"The Entrepreneur" Speaks
A donor tells why he gave the Repository for Germinal Choice his Grade A sperm.
Why did he want you as a donor?
Bob liked me because I was a lot similar to him. I was always starting companies and doing things. He liked that I was a hardscrabble entrepreneur.
He was fixated on people who were athletic and smart. He wanted both. That's what the mothers were into. I tested pretty high IQ wise—149—but I was not a genius. But he liked the drive part of it. By then he wanted to get out of the mode of the little bald professor, the Nobel Prize winner. "Those Nobel laureates are not going to win a basketball game anywhere," he said.
He also wanted musical ability. He kept badgering me if I had musical ability. Mothers really liked that. I told him that I played a mean stereo.
How did he finally persuade you?
It was flattering. He was so interested. He was so devoted to it. And my girlfriend was working it really, really hard. She wanted to get married and have kids, and she was trying to steer me into the mode of having kids.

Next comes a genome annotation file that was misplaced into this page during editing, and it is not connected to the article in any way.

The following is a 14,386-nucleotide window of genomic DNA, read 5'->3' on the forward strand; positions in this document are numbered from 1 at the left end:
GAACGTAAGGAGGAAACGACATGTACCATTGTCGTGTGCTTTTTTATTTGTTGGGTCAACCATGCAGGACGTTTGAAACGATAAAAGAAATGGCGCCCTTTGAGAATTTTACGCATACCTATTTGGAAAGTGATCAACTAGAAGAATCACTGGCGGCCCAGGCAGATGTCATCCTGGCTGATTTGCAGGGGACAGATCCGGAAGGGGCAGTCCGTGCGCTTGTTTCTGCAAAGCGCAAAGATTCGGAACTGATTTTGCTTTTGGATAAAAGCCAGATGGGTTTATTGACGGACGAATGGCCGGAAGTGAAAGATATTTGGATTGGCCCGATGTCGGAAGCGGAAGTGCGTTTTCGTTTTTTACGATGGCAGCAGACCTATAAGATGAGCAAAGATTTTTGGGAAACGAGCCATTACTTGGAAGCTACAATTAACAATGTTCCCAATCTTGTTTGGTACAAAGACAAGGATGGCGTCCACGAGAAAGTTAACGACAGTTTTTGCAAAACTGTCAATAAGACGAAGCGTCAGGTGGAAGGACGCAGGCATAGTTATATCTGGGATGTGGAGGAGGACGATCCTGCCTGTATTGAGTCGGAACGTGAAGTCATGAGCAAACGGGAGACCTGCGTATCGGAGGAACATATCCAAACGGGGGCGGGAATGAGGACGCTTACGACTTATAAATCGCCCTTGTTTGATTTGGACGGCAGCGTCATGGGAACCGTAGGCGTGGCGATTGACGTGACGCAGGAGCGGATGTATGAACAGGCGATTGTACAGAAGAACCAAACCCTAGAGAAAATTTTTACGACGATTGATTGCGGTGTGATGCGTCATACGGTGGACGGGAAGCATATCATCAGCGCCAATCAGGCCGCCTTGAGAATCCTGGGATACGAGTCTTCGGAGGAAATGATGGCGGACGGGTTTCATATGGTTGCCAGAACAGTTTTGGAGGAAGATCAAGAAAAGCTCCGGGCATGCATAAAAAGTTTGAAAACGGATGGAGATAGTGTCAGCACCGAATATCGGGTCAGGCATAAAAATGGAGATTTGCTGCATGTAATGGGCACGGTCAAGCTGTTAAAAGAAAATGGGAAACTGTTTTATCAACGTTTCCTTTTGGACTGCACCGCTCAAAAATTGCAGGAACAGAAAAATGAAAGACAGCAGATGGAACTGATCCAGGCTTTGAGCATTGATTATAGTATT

I just felt if it was so important to him and not important to me, I could give it a trial for a little while. I knew it was not going to turn the world around, but if you make a couple of mothers happy, what's wrong with that? A little flattery, a little guilt, a little girlfriend pushing on it. Even though I knew it was not going to make much of a difference, I was happy that Graham was happy.
And did you believe in Graham's general principle, that your good genes could help create better children?
Yes. I absolutely believe that genes matter a great deal. You start out and you stay the same. You can modify maybe 7 percent to 9 percent.
Once you agreed to donate to the repository, how long did it take till you gave?
There were a lot of hoops to jump. I had to go through background and IQ tests. He interviewed my parents and their parents.
David Plotz is the Editor of Slate. He's the author of The Genius Factory: The Curious History of the Nobel Prize Sperm Bank and Good Book. He appears on Slate's Political Gabfest.